WWE President Nick Khan has talked up NFTs as a revenue stream to investors, and to the public at large as a way for the company “to deepen our connection with the WWE Universe.”

I suspect that this story will repeat itself over the coming months as more celebrities try to take advantage of a hot NFT market to publicize whatever their pet project is, and make a quick buck.

But here’s the problem: there’s a nearly infinite supply of NFTs out there. So if you want your project to stand out, it has to be high quality, and it has to offer something of interest and value to buyers. Merely tagging a celebrities name to an NFT isn’t going to cut it.

NFTs for a better world: Music producer auctioning his personal Snoop Dogg Platinum plaque for philanthropic stand

A music producer associated with rapper Snoop Doog is issuing an NFT tied to the RIAA plaque he received for his work with Snook Dogg. RIAA plaques certify various albums as having sold especially well, and those involved in their production receive a plaque as a memento.

In any event, from the news story it doesn’t sound like this plaque is the one that Snoop Doog owns:

NFTs offer opportunities for fundraising since they, unlike crypto, offer something more than monetary donations. Instead, they allow celebrities and other individuals to auction off digital creations, with the proceeds going to a charity of their choice.

Tito Rodriguez is just one example of this use case put into action. Tito, also known as “The Hood Santa,” is a platinum record producer with previous experience working with artists like Snoop Dogg. Tito has since transitioned from the music industry to help his community through the establishment of the Local Hearts Foundation. This charity aims to give back to underprivileged families in the East LA area.

To do so, Tito has made arrangements to auction a 1/1 NFT. This NFT comes with the physical Snoop Dogg Presents Tha Eastsidaz platinum plaque. Collaborating with ZUZ Protocol, the winner of this plaque will also receive a Zeus NFT. With the Zeus NFT, owners will be able to do in-wallet gasless staking and earn rewards each month for the next eight months.

Tito Rodriguez may be a talented music producer, but he’s not a celebrity or household name. If anything this sounds like a cash grab, and I wouldn’t be surprised to hear that it performed as poorly as John Cena’s NFT effort.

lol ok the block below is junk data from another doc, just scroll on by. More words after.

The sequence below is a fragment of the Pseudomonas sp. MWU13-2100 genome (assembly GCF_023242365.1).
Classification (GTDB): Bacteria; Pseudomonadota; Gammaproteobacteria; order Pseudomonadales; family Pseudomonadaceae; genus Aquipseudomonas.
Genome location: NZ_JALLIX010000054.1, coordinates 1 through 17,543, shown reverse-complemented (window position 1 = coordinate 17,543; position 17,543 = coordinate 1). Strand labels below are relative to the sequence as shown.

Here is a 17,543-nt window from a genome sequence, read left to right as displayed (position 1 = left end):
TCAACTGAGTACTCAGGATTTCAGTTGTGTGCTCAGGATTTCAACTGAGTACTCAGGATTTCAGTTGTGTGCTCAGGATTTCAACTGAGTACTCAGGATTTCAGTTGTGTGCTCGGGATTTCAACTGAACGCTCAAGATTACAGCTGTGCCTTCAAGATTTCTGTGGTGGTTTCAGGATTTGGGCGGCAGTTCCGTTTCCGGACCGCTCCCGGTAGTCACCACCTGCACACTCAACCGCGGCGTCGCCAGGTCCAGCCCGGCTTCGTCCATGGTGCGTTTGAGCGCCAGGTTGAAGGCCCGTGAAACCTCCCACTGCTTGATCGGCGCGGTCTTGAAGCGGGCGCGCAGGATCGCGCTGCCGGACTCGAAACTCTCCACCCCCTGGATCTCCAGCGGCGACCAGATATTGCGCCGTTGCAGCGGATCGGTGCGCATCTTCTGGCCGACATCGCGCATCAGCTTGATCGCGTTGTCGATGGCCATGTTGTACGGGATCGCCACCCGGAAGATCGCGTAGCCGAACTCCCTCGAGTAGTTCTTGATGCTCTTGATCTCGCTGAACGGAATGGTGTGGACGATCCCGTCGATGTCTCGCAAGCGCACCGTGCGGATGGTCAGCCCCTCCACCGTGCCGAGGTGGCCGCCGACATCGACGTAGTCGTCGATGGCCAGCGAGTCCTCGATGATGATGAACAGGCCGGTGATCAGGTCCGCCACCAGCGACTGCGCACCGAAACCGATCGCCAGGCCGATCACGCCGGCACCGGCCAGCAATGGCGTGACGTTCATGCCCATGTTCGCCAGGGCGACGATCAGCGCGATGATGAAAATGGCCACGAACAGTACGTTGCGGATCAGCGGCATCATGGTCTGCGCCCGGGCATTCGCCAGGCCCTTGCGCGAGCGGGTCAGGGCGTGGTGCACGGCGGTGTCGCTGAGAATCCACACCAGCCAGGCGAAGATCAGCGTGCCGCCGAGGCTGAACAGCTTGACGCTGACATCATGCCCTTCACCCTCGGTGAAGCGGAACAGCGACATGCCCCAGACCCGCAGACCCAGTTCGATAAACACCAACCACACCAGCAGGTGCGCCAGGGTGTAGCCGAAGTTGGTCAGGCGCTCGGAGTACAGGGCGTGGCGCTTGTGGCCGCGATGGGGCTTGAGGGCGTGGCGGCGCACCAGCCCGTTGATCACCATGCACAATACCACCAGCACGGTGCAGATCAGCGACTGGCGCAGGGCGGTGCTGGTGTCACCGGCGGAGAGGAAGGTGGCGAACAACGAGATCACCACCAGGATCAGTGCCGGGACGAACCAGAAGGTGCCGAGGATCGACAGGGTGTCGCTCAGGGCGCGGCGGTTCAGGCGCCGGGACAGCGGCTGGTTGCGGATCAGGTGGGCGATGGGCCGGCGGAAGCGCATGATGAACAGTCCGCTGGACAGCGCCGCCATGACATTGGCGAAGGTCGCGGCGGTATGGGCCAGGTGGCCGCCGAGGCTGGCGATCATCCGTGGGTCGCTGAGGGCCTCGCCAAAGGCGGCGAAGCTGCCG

‘Kia Sedona’ NFT sale goes belly up as contractor allegedly runs off with $3 million

A meme on cryptotwitter served as the impetus for the creation of an NFT, and, once the NFT was created, a hacker inserted code that drained the funds to a wallet the hacker controlled. This sordid and complex story highlights a number of issues that keep cropping up in crypto-world. Namely, smart contracts are complex, hard to secure, and susceptible to manipulation by hackers:

For a start, the NFT sale itself was quite strange. The whole idea was based around a recent meme on crypto Twitter, that of the Kia Sedona brand of car (the joke being that the Kia Sedona is a type of hard money). A group of 10 anonymous individuals who were behind the sale created a jazzy website and branded it “Jay Pegs Auto Mart.” (It was not affiliated with the car manufacturer in any way.)

The sale was for DONA reservation tokens. These could be purchased on decentralized exchange SushiSwap’s token sale platform Miso. Each DONA token purchased in the sale could be swapped for one 2007 Kia Sedona NFT — out of a possible 10,000.

And the token sale went well. It raised 864.8 in ether (ETH), worth $3.1 million. But what the anonymous team of shadowy super coders (another meme) didn’t expect to happen, when it chose to use Miso, was for all of its funds to be whisked away.

According to SushiSwap CTO Joseph Delong, an anonymous contractor inserted malicious code into the Miso platform, changing the destination address for all of the incoming funds in the token sale to their own address. Delong said that the Jay Pegs Auto Mart sale was the only one affected and that all the funds raised were stolen.

Delong added that SushiSwap has asked crypto exchanges Binance and FTX to identify the hacker — by providing their KYC information — but they have not done so. He said that if the funds weren’t returned by 8 AM ET, the platform has instructed Stephen Palley, a partner at legal firm Anderson Kill to file a complaint with the FBI.

As I’ve said repeatedly, about both NFTs and the broader crypto industry, if its participants are serious about “mainstream adoption” they had better eliminate issues like this. And whenever I press people in crypto world about these issues, I am greeted with whataboutism: “Yeah, but this stuff happens all the time in traditional finance.” First: no, it does not. Second, to the extent that it does happen, funds are often (but not always!) recovered and victims are made whole. One of the great things about the traditional financial system is that crime victims can often recover their stolen money.